An appellate court in Texas recently held that Ford Motor Company could terminate its "franchise agreements" with two Ford dealerships, notwithstanding the dealers' arguments on appeal that centered on the fact that Ford's statutorily required notice of termination to the dealerships was based on an outdated version of the applicable statute. See Ultimate Ford, Inc. v. Motor Vehicle Division of the Texas Department of Transportation, 2010 WL 3370683 (Aug. 27, 2010).
The dealerships, which were both owned by the same owner, were in and out of bankruptcy twice. In May 2006, the bankruptcy court authorized Ford to begin the process of terminating the dealerships' "franchises," according to the court. See id. at *1. The applicable statute at the time contained a requirement that specified that certain language be included in a notice of termination or discontinuance, including that the dealer could file a protest with the Motor Vehicle Board.
The appellate court found that the notice that Ford sent differed from the statutory language in two respects. "First, Ford's notice referred to the 'Motor Vehicle Commission' rather than the "Motor Vehicle Board,' tracking a version of the notice requirement found in the predecessor statute…. Second, Ford's notice referred to the former motor vehicle commission code, while the form of notice specified by the statute had been updated to refer to chapter 2301, occupations code, when the code was replaced and recodified without intended substantive change in 2001." Id. at *2. (The court also noted that by the time of Ford's notices, the "Motor Vehicle Board" no longer existed, and its functions had been transferred to the motor vehicle division of the Texas Department of Transportation. See id. at *2.)
After unsuccessfully appealing the termination to Ford's Dealer Policy Board, the dealerships filed protests with the state agency. An administrative law judge issued a proposed decision recommending the termination of the agreements, but also found that: (1) "Ford's notices of termination identified the Texas Motor Vehicle Commission rather than the Texas Motor Vehicle Board, as the agency with which a termination protest should be filed"; and (2) "Ford's notices of termination referred to the Texas Motor Vehicle Commission Code, rather than Chapter 2301 of the Texas Occupations Code, as the governing statute." Id. at *2-3. In light of those findings, the administrative law judge concluded that "'Ford Motor Company's notice[s] of termination fail to comply with the requirements'" of the statute and further recommended that the Division order that Ford "'cease and desist from failing to comply with the requirements'" of the statute. Id. at *3. "The ALJ did not, however, determine that this noncompliance should alter the Division's ruling regarding termination of the franchise agreements." The Division's director amended the administrative law judge's conclusions of law to correct typographical errors but otherwise adopted the findings, conclusions, and recommendations in their entirety. "The director ordered that the Dealerships' franchise agreements would terminate on the date after the order became final and that Ford 'shall cease and desist from failure to comply'" with the requirements of the statute. Id. at *3.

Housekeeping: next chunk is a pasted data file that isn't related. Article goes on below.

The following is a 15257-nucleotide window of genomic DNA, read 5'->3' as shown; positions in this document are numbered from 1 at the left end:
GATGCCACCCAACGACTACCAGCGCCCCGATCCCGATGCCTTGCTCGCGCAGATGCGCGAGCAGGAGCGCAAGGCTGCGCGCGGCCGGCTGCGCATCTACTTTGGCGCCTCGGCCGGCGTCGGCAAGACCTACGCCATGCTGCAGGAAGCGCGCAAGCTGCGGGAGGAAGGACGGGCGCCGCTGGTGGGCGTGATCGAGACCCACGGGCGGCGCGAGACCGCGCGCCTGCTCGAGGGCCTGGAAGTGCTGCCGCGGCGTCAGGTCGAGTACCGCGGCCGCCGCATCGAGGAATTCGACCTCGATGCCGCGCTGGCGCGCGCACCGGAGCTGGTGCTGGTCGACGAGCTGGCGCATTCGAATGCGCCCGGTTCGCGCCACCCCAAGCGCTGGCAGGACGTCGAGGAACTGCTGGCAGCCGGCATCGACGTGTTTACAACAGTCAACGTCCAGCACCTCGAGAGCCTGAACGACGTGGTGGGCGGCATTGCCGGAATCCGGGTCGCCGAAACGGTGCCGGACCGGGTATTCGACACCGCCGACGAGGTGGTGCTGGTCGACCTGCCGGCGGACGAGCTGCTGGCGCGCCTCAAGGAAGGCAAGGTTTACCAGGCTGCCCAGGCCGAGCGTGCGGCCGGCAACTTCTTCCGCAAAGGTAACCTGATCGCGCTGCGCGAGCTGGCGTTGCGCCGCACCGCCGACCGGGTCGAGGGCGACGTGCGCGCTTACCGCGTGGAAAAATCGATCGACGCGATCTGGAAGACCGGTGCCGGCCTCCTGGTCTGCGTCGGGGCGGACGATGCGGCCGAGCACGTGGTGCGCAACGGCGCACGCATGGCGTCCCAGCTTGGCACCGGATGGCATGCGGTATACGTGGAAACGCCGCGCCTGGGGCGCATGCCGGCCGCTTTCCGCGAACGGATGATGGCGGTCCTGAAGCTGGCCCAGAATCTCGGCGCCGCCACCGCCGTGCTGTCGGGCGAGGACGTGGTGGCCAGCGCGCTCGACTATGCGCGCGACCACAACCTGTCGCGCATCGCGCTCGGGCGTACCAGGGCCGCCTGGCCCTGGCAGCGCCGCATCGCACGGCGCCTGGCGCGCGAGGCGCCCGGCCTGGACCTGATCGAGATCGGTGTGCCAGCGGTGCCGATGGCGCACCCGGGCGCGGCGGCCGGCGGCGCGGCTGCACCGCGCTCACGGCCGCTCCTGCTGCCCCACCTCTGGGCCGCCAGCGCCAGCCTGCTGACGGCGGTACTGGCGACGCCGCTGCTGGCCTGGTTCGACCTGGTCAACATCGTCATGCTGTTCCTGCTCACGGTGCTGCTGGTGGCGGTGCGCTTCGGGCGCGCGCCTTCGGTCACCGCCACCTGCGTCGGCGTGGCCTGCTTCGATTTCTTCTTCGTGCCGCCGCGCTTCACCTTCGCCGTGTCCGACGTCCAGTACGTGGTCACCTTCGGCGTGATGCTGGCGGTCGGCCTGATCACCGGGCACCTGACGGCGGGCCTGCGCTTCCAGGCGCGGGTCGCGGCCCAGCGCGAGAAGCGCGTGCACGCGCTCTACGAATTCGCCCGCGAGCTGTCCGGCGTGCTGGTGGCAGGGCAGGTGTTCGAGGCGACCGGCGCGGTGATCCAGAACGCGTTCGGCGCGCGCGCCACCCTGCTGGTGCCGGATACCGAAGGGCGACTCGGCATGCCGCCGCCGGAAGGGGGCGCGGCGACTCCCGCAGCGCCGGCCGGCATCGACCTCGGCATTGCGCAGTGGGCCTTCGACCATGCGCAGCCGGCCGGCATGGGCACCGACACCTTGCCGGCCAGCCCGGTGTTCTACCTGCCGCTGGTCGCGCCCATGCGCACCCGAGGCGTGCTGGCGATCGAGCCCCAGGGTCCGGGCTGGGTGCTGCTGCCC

On appeal, the dealerships did not challenge the Division's findings and conclusions that good cause existed for termination, but instead raised the issue of the adequacy of the notices. See id. at *3. The dealerships argued that the legislature's use of the word "must" in the statute denoted a condition precedent in requiring that a manufacturer must provide the notice specified in the statute before termination occurs. See id. at *3. The Court of Appeals stated that a reviewing court in Texas is to give "serious consideration" to the agency's construction of a statute, "so long as that construction is reasonable and consistent with the statutory language." Id. at *4. The court explained that "it does not necessarily follow" that any noncompliance with the notice requirements must automatically invalidate the ultimate good cause determination. Rather, "[t]o determine the consequences of a failure to satisfy a condition precedent, we look to the legislative intent reflected in the statute." Id. at *5. The court found that "[t]he evident purpose" of the notice requirement "is to ensure that a dealer facing termination is notified of its statutory rights to protest the termination and obtain a hearing, and how to do so. The Division's findings and the record reflect that those purposes were satisfied here." Id. at *5. The court noted that there was no contention that any defect in the notices prejudiced the dealers' abilities to assert their protest. See id. at *5. Finally, the court distinguished an earlier decision that determined that a letter constituted an ineffective termination attempt based on a "vastly different" record. See id. at *6. A motion for extension of time to file a petition with the Supreme Court of Texas has been granted.
Ultimate Ford supports the notion that alleged technical deficiencies in a notice of termination do not necessarily void the attempted termination. Although careful attention to statutory language is always warranted, where a dealer suffers no prejudice as a result of technical failure of notice, the notice may be found to be valid, depending on the specifics at issue.